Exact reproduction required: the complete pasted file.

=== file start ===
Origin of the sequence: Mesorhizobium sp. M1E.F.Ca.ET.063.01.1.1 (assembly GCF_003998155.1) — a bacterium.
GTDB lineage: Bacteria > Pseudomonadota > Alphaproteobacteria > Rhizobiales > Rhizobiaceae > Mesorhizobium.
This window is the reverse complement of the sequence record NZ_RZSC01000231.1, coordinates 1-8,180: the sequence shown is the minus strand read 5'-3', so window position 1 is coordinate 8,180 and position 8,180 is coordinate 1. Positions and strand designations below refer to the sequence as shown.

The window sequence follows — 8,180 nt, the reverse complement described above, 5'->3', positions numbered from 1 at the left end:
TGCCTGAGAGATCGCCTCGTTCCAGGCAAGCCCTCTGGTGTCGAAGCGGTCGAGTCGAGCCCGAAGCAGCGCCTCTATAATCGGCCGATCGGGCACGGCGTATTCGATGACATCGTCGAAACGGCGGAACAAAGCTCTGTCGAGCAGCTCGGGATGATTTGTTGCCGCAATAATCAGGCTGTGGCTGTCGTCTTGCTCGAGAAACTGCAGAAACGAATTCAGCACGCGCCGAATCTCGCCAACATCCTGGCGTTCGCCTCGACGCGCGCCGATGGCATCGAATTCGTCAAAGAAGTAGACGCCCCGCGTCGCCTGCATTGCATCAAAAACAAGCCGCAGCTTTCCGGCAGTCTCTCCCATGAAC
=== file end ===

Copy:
Origin of the sequence: Mesorhizobium sp. M1E.F.Ca.ET.063.01.1.1 (assembly GCF_003998155.1) — a bacterium.
GTDB lineage: Bacteria > Pseudomonadota > Alphaproteobacteria > Rhizobiales > Rhizobiaceae > Mesorhizobium.
This window is the reverse complement of the sequence record NZ_RZSC01000231.1, coordinates 1-8,180: the sequence shown is the minus strand read 5'-3', so window position 1 is coordinate 8,180 and position 8,180 is coordinate 1. Positions and strand designations below refer to the sequence as shown.

The window sequence follows — 8,180 nt, the reverse complement described above, 5'->3', positions numbered from 1 at the left end:
TGCCTGAGAGATCGCCTCGTTCCAGGCAAGCCCTCTGGTGTCGAAGCGGTCGAGTCGAGCCCGAAGCAGCGCCTCTATAATCGGCCGATCGGGCACGGCGTATTCGATGACATCGTCGAAACGGCGGAACAAAGCTCTGTCGAGCAGCTCGGGATGATTTGTTGCCGCAATAATCAGGCTGTGGCTGTCGTCTTGCTCGAGAAACTGCAGAAACGAATTCAGCACGCGCCGAATCTCGCCAACATCCTGGCGTTCGCCTCGACGCGCGCCGATGGCATCGAATTCGTCAAAGAAGTAGACGCCCCGCGTCGCCTGCATTGCATCAAAAACAAGCCGCAGCTTTCCGGCAGTCTCTCCCATGAAC